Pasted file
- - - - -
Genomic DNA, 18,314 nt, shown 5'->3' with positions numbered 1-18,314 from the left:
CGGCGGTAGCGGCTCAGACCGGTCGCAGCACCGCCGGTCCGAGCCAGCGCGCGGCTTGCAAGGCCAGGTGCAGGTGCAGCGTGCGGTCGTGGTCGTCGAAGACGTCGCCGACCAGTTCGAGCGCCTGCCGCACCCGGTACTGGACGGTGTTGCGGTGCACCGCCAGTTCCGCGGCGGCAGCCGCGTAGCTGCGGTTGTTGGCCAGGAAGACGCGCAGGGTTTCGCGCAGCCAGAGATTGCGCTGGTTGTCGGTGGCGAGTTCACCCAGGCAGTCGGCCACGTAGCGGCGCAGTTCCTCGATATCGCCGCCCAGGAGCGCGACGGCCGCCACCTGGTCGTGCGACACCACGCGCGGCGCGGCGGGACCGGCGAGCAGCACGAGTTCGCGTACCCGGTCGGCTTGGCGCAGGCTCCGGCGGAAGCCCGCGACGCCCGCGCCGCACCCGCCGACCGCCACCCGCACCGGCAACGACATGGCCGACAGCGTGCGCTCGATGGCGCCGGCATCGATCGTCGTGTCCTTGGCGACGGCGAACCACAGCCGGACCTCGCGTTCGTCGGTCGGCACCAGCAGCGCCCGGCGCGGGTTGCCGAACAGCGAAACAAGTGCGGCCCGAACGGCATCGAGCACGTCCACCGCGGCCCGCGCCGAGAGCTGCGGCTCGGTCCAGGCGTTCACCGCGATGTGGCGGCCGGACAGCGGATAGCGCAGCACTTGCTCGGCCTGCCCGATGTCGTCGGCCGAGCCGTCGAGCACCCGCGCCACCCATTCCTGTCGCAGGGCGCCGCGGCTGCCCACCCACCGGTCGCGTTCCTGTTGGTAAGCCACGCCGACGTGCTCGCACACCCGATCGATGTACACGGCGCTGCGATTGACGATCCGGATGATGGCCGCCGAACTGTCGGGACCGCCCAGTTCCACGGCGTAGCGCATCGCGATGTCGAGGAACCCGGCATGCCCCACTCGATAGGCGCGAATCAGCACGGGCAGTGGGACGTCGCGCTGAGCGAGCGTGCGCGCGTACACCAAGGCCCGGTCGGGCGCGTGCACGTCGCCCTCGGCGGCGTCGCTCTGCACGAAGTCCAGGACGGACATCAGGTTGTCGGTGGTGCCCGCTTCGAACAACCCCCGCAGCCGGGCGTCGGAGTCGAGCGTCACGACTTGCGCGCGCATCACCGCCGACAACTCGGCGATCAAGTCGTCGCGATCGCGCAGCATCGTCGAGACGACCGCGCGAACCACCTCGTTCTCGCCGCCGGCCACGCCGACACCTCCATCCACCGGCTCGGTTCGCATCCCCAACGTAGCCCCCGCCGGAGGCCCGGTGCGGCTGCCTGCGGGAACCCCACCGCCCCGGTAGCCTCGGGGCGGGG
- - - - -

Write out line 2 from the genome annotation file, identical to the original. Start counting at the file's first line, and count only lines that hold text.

CGGCGGTAGCGGCTCAGACCGGTCGCAGCACCGCCGGTCCGAGCCAGCGCGCGGCTTGCAAGGCCAGGTGCAGGTGCAGCGTGCGGTCGTGGTCGTCGAAGACGTCGCCGACCAGTTCGAGCGCCTGCCGCACCCGGTACTGGACGGTGTTGCGGTGCACCGCCAGTTCCGCGGCGGCAGCCGCGTAGCTGCGGTTGTTGGCCAGGAAGACGCGCAGGGTTTCGCGCAGCCAGAGATTGCGCTGGTTGTCGGTGGCGAGTTCACCCAGGCAGTCGGCCACGTAGCGGCGCAGTTCCTCGATATCGCCGCCCAGGAGCGCGACGGCCGCCACCTGGTCGTGCGACACCACGCGCGGCGCGGCGGGACCGGCGAGCAGCACGAGTTCGCGTACCCGGTCGGCTTGGCGCAGGCTCCGGCGGAAGCCCGCGACGCCCGCGCCGCACCCGCCGACCGCCACCCGCACCGGCAACGACATGGCCGACAGCGTGCGCTCGATGGCGCCGGCATCGATCGTCGTGTCCTTGGCGACGGCGAACCACAGCCGGACCTCGCGTTCGTCGGTCGGCACCAGCAGCGCCCGGCGCGGGTTGCCGAACAGCGAAACAAGTGCGGCCCGAACGGCATCGAGCACGTCCACCGCGGCCCGCGCCGAGAGCTGCGGCTCGGTCCAGGCGTTCACCGCGATGTGGCGGCCGGACAGCGGATAGCGCAGCACTTGCTCGGCCTGCCCGATGTCGTCGGCCGAGCCGTCGAGCACCCGCGCCACCCATTCCTGTCGCAGGGCGCCGCGGCTGCCCACCCACCGGTCGCGTTCCTGTTGGTAAGCCACGCCGACGTGCTCGCACACCCGATCGATGTACACGGCGCTGCGATTGACGATCCGGATGATGGCCGCCGAACTGTCGGGACCGCCCAGTTCCACGGCGTAGCGCATCGCGATGTCGAGGAACCCGGCATGCCCCACTCGATAGGCGCGAATCAGCACGGGCAGTGGGACGTCGCGCTGAGCGAGCGTGCGCGCGTACACCAAGGCCCGGTCGGGCGCGTGCACGTCGCCCTCGGCGGCGTCGCTCTGCACGAAGTCCAGGACGGACATCAGGTTGTCGGTGGTGCCCGCTTCGAACAACCCCCGCAGCCGGGCGTCGGAGTCGAGCGTCACGACTTGCGCGCGCATCACCGCCGACAACTCGGCGATCAAGTCGTCGCGATCGCGCAGCATCGTCGAGACGACCGCGCGAACCACCTCGTTCTCGCCGCCGGCCACGCCGACACCTCCATCCACCGGCTCGGTTCGCATCCCCAACGTAGCCCCCGCCGGAGGCCCGGTGCGGCTGCCTGCGGGAACCCCACCGCCCCGGTAGCCTCGGGGCGGGG